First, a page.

A month and a half away from August's total solar eclipse, Knox County Schools superintendent Bob Thomas decided to cancel school the day of the solar spectacle.
"Our number one concern for the kids is always the safety of the kids above anything else," Knox County Schools Chief Academic Officer Jon Rysewyck said.
Adding to the complications is that the eclipse falls on the first full day of school for kindergarten students.
"Parents do a great job but still when you introduce a new situation, a new building, all of those kinds of things that we taked for granted sometimes that are all part of the school experience... that's a lot especially for students who will be doing it for the first time," Rysewyk said. "Even though we have great supervision, we have the right ratio of teachers to students, that's enough to teach them when there's no natural phenomenon going on at the same time."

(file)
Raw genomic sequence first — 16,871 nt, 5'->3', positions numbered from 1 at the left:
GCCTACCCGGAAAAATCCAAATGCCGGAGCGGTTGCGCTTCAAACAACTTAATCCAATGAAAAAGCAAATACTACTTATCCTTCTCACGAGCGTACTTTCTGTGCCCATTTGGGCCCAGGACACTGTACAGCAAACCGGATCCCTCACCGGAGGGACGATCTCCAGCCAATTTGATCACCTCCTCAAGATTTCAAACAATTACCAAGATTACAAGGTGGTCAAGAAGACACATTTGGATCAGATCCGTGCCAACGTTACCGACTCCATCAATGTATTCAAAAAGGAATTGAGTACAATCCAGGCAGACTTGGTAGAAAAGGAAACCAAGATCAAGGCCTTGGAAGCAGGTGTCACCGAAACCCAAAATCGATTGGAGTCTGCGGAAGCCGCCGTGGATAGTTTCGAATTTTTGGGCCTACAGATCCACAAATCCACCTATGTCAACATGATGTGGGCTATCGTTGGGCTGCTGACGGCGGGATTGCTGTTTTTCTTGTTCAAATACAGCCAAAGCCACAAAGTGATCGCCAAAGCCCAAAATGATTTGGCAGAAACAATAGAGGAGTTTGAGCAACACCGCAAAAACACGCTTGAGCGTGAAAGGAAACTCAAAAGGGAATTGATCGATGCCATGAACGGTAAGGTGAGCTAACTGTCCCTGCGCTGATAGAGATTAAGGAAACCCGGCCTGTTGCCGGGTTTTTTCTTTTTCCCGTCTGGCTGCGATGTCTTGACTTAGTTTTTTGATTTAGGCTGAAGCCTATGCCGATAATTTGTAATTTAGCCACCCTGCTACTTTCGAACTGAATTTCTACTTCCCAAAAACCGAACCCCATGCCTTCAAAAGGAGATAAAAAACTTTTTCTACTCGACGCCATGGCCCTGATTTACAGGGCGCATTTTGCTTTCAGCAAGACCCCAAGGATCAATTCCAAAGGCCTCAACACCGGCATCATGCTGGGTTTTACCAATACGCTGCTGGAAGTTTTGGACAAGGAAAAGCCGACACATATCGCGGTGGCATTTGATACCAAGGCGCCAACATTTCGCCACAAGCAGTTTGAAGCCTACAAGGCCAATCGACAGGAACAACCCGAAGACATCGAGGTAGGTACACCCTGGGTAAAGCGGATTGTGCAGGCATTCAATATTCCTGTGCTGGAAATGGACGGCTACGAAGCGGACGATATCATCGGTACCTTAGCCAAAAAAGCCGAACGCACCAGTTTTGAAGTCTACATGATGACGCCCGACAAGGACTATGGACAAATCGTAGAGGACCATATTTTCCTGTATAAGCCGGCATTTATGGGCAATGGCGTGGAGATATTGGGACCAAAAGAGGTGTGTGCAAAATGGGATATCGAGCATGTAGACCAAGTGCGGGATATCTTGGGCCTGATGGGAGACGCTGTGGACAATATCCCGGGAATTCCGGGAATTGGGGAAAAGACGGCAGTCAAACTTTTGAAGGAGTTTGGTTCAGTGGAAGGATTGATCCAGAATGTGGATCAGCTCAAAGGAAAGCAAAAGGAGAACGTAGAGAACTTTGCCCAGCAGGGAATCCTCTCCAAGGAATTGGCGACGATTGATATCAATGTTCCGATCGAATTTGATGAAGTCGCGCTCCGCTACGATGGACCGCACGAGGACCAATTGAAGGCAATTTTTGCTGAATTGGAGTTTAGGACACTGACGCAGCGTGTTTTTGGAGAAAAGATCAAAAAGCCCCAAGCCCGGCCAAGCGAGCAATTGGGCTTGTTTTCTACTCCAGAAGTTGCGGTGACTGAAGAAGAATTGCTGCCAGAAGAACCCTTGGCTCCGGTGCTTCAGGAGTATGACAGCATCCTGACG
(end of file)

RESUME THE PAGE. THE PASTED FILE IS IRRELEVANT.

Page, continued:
Though class will not be in session, Rysewyk says the district will take advantage of the unique educational opportunity. Students will be given glasses so they can safely watch the event and students will take home education materials.
Rysewyk says KCS science supervisor Andrea Berry is working to design lessons and help science teachers across the district prepare those. During in-service days at the beginning of August teachers will have a session focusing on how to best teach students at their given grade level.
"It's a pretty neat thing that's happening so we're going to encourage every teacher to take some time during that week to talk through it," Rysewyk said.